Every Bad Situation Will Have Something Positive

I have also always had the attitude that you can either find the good and positive things in every situation and concentrate on them, or you can wallow in the gloom and doom of the situation. No matter how you want to think, just thinking will not change the fact that I now have cancer for the fourth time. But, it will make living with it a little more tolerable. If you want to go through each day mad at the world and screaming at everyone for your bad luck, that's up to you. But it won't change anything other than make the rest of your life miserable as well as the lives of everyone else around you. 

One of my favorite motivational quotes of all time: "Tough Times Never Last.......Tough People Do". I just hope that this quote is still standing strong and will stick with me through this. 

Tough Times Never Last

I am, and I will!

Donna and I thank you all for your kind words and positive thoughts that have been sent our way, they are much appreciated!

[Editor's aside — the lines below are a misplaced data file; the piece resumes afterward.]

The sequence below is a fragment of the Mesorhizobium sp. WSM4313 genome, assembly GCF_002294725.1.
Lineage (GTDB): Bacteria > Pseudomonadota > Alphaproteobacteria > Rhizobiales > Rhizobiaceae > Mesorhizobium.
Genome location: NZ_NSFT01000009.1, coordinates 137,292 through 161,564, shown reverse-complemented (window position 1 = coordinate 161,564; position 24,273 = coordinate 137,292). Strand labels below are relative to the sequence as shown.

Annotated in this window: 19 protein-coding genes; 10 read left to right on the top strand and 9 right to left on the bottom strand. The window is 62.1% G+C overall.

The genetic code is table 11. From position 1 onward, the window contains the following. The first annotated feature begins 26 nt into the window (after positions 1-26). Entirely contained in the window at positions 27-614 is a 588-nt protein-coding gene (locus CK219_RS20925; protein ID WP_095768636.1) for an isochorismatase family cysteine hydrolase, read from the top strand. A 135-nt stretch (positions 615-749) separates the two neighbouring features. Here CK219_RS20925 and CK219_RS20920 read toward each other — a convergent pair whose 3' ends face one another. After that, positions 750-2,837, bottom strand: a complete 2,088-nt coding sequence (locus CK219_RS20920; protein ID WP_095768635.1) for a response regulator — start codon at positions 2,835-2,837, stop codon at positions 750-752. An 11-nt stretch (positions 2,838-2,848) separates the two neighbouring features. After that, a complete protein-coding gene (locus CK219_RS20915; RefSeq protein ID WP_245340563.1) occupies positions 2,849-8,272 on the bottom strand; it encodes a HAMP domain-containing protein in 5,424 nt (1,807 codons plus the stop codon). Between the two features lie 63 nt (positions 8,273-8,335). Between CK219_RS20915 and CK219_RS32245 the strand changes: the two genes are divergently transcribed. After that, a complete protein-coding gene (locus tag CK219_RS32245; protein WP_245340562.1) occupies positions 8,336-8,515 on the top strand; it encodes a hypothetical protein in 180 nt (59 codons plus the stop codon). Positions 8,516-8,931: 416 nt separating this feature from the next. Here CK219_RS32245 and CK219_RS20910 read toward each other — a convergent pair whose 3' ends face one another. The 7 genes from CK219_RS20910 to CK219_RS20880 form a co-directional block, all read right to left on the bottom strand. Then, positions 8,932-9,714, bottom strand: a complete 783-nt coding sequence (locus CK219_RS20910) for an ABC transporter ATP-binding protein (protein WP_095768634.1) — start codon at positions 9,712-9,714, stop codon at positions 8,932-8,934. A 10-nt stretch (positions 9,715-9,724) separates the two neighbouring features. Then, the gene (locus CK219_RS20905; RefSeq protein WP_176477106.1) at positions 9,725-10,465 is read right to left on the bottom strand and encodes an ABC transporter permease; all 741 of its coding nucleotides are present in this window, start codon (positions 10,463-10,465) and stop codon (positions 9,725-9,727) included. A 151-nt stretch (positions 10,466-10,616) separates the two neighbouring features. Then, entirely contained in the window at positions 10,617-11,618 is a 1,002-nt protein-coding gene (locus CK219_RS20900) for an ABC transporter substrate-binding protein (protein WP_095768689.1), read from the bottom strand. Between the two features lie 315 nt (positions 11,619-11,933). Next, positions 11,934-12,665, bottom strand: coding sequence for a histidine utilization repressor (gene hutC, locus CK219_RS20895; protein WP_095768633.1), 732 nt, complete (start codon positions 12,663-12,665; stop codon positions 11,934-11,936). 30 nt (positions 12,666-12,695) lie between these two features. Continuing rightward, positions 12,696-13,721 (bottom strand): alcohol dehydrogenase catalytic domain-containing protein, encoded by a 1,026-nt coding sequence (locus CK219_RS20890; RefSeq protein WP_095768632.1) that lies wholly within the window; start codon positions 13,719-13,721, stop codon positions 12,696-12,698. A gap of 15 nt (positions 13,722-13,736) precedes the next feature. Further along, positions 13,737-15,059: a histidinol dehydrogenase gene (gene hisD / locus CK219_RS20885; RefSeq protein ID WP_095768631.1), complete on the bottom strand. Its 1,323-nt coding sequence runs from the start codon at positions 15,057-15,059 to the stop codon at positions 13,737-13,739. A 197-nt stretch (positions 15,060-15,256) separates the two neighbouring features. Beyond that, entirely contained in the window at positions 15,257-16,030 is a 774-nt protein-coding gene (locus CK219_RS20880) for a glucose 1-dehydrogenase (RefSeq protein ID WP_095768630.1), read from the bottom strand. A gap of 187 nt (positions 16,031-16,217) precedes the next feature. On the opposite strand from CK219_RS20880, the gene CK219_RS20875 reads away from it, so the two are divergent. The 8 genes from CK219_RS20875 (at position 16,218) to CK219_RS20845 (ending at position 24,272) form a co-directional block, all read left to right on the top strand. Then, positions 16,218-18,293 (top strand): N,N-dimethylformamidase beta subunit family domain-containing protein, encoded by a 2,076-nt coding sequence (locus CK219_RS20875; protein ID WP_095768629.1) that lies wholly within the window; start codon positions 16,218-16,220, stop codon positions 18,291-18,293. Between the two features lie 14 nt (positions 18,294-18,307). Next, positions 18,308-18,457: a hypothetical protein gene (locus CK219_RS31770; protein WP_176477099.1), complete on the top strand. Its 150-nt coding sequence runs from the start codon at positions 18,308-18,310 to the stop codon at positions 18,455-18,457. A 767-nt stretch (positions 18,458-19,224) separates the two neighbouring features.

Other Posts About My Cancer History

Diagnosis #4 Just Got Real

My Hodgkin's Disease Description Video

5 Side Effects of Head and Neck Cancer You Must Know About

Living With Head, Neck, And Throat Cancer

Click To Join Us At What Next (1)

Many people have asked how they might help Donna and I through this. I will say that this 4th cancer diagnosis and major impending surgery has humbled me deeply. We have always been the ones that have helped others. We have been very active in Relay For Life, I am a Voice of Hope Speaker for the American Cancer Society's "Voice of Hope" program. We have had a Company Relay Team for each of the last 10 years except 2019. Several of the bands that I have been in have played benefits and raised thousands for others. 

Now, we find ourselves on the other side looking out. I will be deemed 100% disabled according to my oncologist and others that have already been through this before me. I am in the landscaping  business and will not be able to perform those chores any longer. 

So, my Sister-In-Law started a Go-Fund-Me account to try to offset some of the massive medical bills that will follow. We are fortunate enough to have enough insurance to get me in the hospital and surgery done, but about half of the bill is all that gets covered. Below is a link to that fundraiser for those that have asked. I remain humbled and do not ask for those who are following a similar path as me to donate, we all have our own demons to handle in our own house. This is simply for those that have asked. Thank you for your support. 

See Fundraiser Page Here